Fresh light has been shed on Wearsiders’ struggle to survive and thrive between the wars.
Hopes of happier times followed the end of the Great War but, as new book Sunderland in the Roaring Twenties and Troubled Thirties reveals, nothing proved easy.
“People looked forward to a prosperous peace, however the inter-war period saw traditional industries suffer a fall in demand,” said author Trevor Thorne.
“For those in employment it was an era of widening leisure opportunities, including access to improved housing and an increasing range of consumer goods.
“But for those left jobless in the Great Depression it was a case of just trying to survive – often while living in some of the worst housing in the country.”
One of the first changes to hit Sunderland after the war involved fashion, with dreary Edwardian dresses being switched for Cloche flapper hats and high heels.
A new Art Deco building style proved popular in the town too, with inter-war examples including the plush Ritz cinema, Ryhope Road Synagogue and the Eye Infirmary.
But the first signs of trouble appeared just two years after the war ended, when shipyard owners tried to reduce wages to gain orders – sparking a strike.
“By 1923 there were 14,000 unemployed, rising to 19,000 by 1925, half of them shipyard workers,” said Trevor, a director of TTR Barnes Chartered Accountants.
“The recession worsened in 1925-26 with yards such as Sunderland Shipbuilding Company passing out of existence, and Doxfords having no launches at all in 1925.”
By the time 1930 arrived, the recession had become a depression – hitting Sunderland hard.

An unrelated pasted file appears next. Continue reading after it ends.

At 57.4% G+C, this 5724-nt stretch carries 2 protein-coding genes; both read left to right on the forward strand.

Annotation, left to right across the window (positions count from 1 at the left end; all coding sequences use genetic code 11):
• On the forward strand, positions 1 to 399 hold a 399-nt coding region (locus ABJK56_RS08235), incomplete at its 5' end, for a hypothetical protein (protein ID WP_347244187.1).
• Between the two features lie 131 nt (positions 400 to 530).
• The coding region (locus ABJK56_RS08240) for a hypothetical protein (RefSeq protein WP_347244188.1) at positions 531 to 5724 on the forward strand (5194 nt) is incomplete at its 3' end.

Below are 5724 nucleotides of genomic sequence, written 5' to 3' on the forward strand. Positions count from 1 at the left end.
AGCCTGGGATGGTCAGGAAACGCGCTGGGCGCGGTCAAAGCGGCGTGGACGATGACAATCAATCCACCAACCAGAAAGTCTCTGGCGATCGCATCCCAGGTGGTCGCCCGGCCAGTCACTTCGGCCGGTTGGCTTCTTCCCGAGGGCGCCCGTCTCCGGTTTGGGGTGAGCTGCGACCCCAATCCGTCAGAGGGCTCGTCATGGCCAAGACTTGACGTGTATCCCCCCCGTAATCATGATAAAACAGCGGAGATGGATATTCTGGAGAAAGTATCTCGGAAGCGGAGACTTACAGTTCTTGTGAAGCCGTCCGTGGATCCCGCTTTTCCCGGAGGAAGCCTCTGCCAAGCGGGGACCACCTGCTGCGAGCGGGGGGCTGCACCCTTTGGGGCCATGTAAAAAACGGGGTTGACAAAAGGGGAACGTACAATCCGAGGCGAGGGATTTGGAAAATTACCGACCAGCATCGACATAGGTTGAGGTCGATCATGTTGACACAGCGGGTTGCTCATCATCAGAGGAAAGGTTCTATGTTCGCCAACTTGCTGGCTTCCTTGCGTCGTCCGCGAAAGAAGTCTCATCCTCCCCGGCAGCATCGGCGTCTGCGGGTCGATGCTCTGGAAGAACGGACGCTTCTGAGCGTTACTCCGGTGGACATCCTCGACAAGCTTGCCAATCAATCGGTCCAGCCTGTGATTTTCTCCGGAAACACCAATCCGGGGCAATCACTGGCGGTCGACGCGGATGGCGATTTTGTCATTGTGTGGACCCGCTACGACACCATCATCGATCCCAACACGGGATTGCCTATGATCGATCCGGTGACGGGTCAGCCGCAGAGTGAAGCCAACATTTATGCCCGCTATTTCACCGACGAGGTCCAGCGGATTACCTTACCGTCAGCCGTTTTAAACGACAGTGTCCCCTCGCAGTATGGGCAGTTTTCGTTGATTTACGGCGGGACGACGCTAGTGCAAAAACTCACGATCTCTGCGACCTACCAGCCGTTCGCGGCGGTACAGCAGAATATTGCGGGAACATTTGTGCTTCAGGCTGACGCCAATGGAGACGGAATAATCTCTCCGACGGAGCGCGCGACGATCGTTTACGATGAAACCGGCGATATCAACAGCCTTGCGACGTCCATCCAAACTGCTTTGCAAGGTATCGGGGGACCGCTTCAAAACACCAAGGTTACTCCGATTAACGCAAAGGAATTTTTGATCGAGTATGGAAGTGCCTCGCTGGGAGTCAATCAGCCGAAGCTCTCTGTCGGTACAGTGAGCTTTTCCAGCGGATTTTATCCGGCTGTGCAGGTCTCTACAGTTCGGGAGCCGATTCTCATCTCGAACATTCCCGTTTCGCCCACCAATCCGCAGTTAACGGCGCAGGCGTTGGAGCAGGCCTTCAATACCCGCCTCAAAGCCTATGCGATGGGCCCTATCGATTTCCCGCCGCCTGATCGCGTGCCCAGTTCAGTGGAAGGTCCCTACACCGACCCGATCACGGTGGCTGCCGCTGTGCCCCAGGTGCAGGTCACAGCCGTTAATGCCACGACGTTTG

Most of the yards were idle and unemployment reached 29,071.
Other industries to suffer during the depression included mining and glass-making – although Pyrex bucked the trend to expand twice in the inter-war years.
And, as more and more people fell on hard times, so unrest and riots soared – eventually prompting the introduction of the UK’s first police boxes in 1923.
“The chief constable, FJ Crawley, introduced the boxes to reduce time wasted by officers on duty returning to their station for meal breaks,” said Trevor.
Sport, however, was one topic which united rich and poor.
Thousands followed the fortunes of Sunderland, while others were die-hard boxing, tennis or golf fans.
Politics proved a hot topic too, with Sunderland’s first female MP – suffragette Marion Phillips – being elected as a Labour representative for the town in 1929.
And leisure activities such as cinema and theatre trips were enjoyed by thousands, with stars such as Will Hay and George Formby treading the boards in town.
Beauty pageants, marching bands, carnivals and regattas helped keep Wearsiders entertained as well and, from the mid-1930s, the illuminations were introduced.
“Sunderland made its first application to be a city in 1932, when it was thought status and profile would be given a boost in times of difficulty,” said Trevor.
“The application was unfortunately unsuccessful, and it would be another 60 years before city status was eventually granted.”
Other things to change during the inter-war years included a move from trams to buses, the rebuilding of Wearmouth Bridge and creation of the Deep Water Quay.
And, while many businesses struggled to find work between the wars, firms such as Binns, Ford Paper Mills and Vaux Breweries thrived against the odds.
“During the inter-war period there were never less than one million people unemployed, but at the same time one million new cars were purchased,” said Trevor.
“The immediately recognisable images of the 1920s and 30s include distinctive fashions at one end of the scale, and hunger marches at the other.
“My book attempts to show in more detail the events that took place on Wearside during this often ignored period of its history.”
l Sunderland in the Roaring Twenties and Troubled Thirties 1919-1939, by Trevor Thorne, is available for £9.99 from Waterstones, Sunderland Museum and Sunderland Antiquarian Society.